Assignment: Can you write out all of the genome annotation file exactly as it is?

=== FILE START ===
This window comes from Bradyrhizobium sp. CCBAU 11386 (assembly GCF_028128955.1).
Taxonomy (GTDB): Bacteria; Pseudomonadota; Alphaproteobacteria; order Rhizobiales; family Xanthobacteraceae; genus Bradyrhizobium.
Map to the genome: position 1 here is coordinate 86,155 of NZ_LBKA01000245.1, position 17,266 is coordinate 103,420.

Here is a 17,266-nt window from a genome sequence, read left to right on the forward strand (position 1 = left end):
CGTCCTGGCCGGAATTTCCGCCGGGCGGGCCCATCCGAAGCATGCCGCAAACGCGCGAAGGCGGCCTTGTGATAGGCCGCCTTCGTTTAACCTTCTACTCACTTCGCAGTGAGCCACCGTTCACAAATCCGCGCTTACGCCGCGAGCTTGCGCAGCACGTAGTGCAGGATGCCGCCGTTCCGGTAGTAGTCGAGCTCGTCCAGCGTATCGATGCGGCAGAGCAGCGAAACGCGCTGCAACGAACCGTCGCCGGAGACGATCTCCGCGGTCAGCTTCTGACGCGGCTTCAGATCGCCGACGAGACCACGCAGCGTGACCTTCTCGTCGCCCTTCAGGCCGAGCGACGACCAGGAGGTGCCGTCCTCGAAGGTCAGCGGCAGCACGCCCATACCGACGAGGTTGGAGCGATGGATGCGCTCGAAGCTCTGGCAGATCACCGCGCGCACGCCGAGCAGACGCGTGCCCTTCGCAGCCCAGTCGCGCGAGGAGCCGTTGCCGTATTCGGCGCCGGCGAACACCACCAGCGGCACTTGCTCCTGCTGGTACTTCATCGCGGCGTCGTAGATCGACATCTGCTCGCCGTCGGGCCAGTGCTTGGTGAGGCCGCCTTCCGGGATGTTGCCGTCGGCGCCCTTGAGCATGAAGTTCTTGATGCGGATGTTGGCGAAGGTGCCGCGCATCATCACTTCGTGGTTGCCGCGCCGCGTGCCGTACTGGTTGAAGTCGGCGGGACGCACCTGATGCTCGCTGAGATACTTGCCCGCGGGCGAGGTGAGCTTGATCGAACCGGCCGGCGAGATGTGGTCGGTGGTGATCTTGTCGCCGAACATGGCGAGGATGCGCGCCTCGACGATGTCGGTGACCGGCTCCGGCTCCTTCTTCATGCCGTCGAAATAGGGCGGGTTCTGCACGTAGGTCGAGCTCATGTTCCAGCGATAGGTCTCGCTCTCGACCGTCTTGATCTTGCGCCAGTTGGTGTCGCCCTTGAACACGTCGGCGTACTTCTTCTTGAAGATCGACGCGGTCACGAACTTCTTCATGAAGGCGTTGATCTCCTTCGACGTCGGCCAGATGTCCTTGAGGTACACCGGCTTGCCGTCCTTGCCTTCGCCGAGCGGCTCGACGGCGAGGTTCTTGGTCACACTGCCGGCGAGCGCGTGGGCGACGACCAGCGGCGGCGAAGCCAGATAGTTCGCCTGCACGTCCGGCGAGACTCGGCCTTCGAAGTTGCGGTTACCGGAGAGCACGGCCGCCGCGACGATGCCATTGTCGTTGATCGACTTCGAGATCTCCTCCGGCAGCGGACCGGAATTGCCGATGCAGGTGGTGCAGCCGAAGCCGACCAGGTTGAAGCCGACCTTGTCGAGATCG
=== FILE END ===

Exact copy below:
This window comes from Bradyrhizobium sp. CCBAU 11386 (assembly GCF_028128955.1).
Taxonomy (GTDB): Bacteria; Pseudomonadota; Alphaproteobacteria; order Rhizobiales; family Xanthobacteraceae; genus Bradyrhizobium.
Map to the genome: position 1 here is coordinate 86,155 of NZ_LBKA01000245.1, position 17,266 is coordinate 103,420.

Here is a 17,266-nt window from a genome sequence, read left to right on the forward strand (position 1 = left end):
CGTCCTGGCCGGAATTTCCGCCGGGCGGGCCCATCCGAAGCATGCCGCAAACGCGCGAAGGCGGCCTTGTGATAGGCCGCCTTCGTTTAACCTTCTACTCACTTCGCAGTGAGCCACCGTTCACAAATCCGCGCTTACGCCGCGAGCTTGCGCAGCACGTAGTGCAGGATGCCGCCGTTCCGGTAGTAGTCGAGCTCGTCCAGCGTATCGATGCGGCAGAGCAGCGAAACGCGCTGCAACGAACCGTCGCCGGAGACGATCTCCGCGGTCAGCTTCTGACGCGGCTTCAGATCGCCGACGAGACCACGCAGCGTGACCTTCTCGTCGCCCTTCAGGCCGAGCGACGACCAGGAGGTGCCGTCCTCGAAGGTCAGCGGCAGCACGCCCATACCGACGAGGTTGGAGCGATGGATGCGCTCGAAGCTCTGGCAGATCACCGCGCGCACGCCGAGCAGACGCGTGCCCTTCGCAGCCCAGTCGCGCGAGGAGCCGTTGCCGTATTCGGCGCCGGCGAACACCACCAGCGGCACTTGCTCCTGCTGGTACTTCATCGCGGCGTCGTAGATCGACATCTGCTCGCCGTCGGGCCAGTGCTTGGTGAGGCCGCCTTCCGGGATGTTGCCGTCGGCGCCCTTGAGCATGAAGTTCTTGATGCGGATGTTGGCGAAGGTGCCGCGCATCATCACTTCGTGGTTGCCGCGCCGCGTGCCGTACTGGTTGAAGTCGGCGGGACGCACCTGATGCTCGCTGAGATACTTGCCCGCGGGCGAGGTGAGCTTGATCGAACCGGCCGGCGAGATGTGGTCGGTGGTGATCTTGTCGCCGAACATGGCGAGGATGCGCGCCTCGACGATGTCGGTGACCGGCTCCGGCTCCTTCTTCATGCCGTCGAAATAGGGCGGGTTCTGCACGTAGGTCGAGCTCATGTTCCAGCGATAGGTCTCGCTCTCGACCGTCTTGATCTTGCGCCAGTTGGTGTCGCCCTTGAACACGTCGGCGTACTTCTTCTTGAAGATCGACGCGGTCACGAACTTCTTCATGAAGGCGTTGATCTCCTTCGACGTCGGCCAGATGTCCTTGAGGTACACCGGCTTGCCGTCCTTGCCTTCGCCGAGCGGCTCGACGGCGAGGTTCTTGGTCACACTGCCGGCGAGCGCGTGGGCGACGACCAGCGGCGGCGAAGCCAGATAGTTCGCCTGCACGTCCGGCGAGACTCGGCCTTCGAAGTTGCGGTTACCGGAGAGCACGGCCGCCGCGACGATGCCATTGTCGTTGATCGACTTCGAGATCTCCTCCGGCAGCGGACCGGAATTGCCGATGCAGGTGGTGCAGCCGAAGCCGACCAGGTTGAAGCCGACCTTGTCGAGATCG